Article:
The deal which the University employers, the UCEA, has made with the new union, the University & College Union (UCU) has caused outrage amongst the membership of both component unions, NATFHE and the AUT.
The deal goes out to ballot to the membership of the merged union, after the negotiating team of the former AUT took a pre-emptive decision to ballot in any case, calling off the no-marking sanctions that had been in operation. NATFHE after a 50-50 split amongst the Executive members who they are required to consult, decided that they had no option but to follow suit.
The deal over three years appears to offer a 13.1 % increase over 3 years. The increase actually received is less than that as the increases are generally phased in 6 month stages.
It comes in sector where wage rates have fallen dramatically over the last 25 years and after years of promises by the employers, and waiting by the lecturer unions, until money was starting to come into the sector. It comes after successful national strike action and a boycott of marking that led to increases in organisation and membership (up generally by nearly 10%).
Employers had threatened a ratcheting up of the dispute in June when pay would be docked by many universities by up to 20 or 30%. But all the evidence shows that rather than lead to a collapse of the dispute this would have led to escalation of the action and major problems for the government and employers.
There were some problems for the union in universities where the union is less strong but the consequences of this deal will create greater problems for those branches, most of which work amongst the poorer universities.
In the short term: the deal allows a 11 month get-out for poorer universities who claim that they cannot pay for the deal; and a number of those universities have also threatened to make redundancies which will be more difficult to fight in the context of a demoralization after this dispute. In the long term, the moves to local settlements will hit hardest at the poorer universities.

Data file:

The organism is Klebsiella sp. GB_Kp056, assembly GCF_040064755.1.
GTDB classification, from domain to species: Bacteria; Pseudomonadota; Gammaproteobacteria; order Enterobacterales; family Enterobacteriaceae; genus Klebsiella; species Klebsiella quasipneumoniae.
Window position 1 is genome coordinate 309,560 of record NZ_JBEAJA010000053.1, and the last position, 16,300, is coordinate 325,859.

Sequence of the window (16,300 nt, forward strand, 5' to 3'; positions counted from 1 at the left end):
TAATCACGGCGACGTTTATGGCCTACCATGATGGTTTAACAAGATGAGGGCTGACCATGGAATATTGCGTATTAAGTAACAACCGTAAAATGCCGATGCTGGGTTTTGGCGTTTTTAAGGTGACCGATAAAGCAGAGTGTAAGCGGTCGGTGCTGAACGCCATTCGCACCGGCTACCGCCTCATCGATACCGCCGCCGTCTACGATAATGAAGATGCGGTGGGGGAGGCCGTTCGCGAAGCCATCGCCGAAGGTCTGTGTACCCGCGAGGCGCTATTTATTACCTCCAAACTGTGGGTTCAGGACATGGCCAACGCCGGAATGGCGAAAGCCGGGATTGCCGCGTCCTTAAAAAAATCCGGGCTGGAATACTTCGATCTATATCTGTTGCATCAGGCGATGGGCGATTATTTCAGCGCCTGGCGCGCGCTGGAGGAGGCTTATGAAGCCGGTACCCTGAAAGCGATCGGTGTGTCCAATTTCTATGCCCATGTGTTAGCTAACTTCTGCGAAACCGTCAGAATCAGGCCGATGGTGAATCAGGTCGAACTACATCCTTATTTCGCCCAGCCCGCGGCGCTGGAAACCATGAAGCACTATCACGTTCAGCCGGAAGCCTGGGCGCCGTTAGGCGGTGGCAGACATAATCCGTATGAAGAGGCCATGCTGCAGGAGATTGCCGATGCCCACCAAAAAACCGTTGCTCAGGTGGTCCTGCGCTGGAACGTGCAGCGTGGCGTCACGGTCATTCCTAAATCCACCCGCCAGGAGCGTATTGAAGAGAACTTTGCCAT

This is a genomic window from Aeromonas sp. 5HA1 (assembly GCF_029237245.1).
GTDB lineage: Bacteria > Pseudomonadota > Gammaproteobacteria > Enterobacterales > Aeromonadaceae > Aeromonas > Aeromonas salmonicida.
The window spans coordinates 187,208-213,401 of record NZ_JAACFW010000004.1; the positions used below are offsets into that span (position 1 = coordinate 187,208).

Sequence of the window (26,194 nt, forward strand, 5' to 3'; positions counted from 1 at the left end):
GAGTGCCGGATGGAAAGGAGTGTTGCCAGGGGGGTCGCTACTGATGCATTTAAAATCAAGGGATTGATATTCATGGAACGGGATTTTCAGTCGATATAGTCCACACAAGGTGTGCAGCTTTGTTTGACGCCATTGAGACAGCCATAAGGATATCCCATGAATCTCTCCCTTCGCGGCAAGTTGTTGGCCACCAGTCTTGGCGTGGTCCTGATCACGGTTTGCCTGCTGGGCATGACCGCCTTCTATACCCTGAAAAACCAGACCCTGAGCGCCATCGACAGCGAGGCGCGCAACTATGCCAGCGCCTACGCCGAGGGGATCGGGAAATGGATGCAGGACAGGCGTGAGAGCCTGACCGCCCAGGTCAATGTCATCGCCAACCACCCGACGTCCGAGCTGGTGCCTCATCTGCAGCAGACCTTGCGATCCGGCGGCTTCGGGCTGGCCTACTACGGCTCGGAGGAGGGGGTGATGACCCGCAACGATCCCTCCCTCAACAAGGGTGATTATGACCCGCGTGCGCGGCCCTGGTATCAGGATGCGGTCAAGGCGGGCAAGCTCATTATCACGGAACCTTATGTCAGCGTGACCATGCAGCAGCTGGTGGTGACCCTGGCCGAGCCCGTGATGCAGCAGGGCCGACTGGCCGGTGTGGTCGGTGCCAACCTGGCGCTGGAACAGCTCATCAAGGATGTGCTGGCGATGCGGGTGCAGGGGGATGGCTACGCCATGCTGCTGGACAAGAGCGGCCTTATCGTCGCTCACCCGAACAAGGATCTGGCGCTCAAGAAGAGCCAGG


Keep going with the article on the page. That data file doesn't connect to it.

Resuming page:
In the background the Government continues its plan to expand the provision of skilled workers by widening access to higher education, but doing this by further shifting the cost of education onto students. The expenditure on, and quality of, higher education for the 'many' will be lowered, whilst 'quality' education for the 'few' will be preserved in a minority of universities paid for by high tuition fees, generally from students who are from wealthy backgrounds and destined for high pay employment.
A common national pay agreement that protects all lecturers' pay makes such plans more difficult. If two, three or four-tiered higher education is what the government and the wealthier universities want, then the employers have to destroy the credibility of the national agreement. This could open the door to local pay bargaining and the acceleration of a divide between rich and poor universities. A raising of the cap on tuition fees in 2010 coupled with the low 2.5% increase in year 3 of the deal will lead to even greater pressures for local deals.
This deal has to be opposed and a 'No' vote campaigned for.
Opposition to the deal will be difficult. Most of the union's ammunition will have been handed over in the period of the ballot where union members have been instructed to work normally. The ammunition, of course, is the marks that were not being processed and stood to cause administrative chaos for the employers as well as cause significant problems generally for employers' recruitment programmes and the government's credibility.
At well attended branch meetings of the AUT, protest has been recorded: in Cardiff there have been calls for the resignation of UCU officials involved in the sell-out; in Loughborough there have been near-enough unanimous calls for a 'No' vote. But at the present none of the left, either around Paul Mackney, or in the 'Rank and File' group, or from the former AUT have made any call that might regain the initiative by mapping out a strategy for continuing the dispute. If some such call is not made soon it is difficult to see a 'No' vote winning.
A 'No' vote would mean that the UCEA would again withdraw their offer, as they have done on a number of times so far in the negotiations. That has to be answered.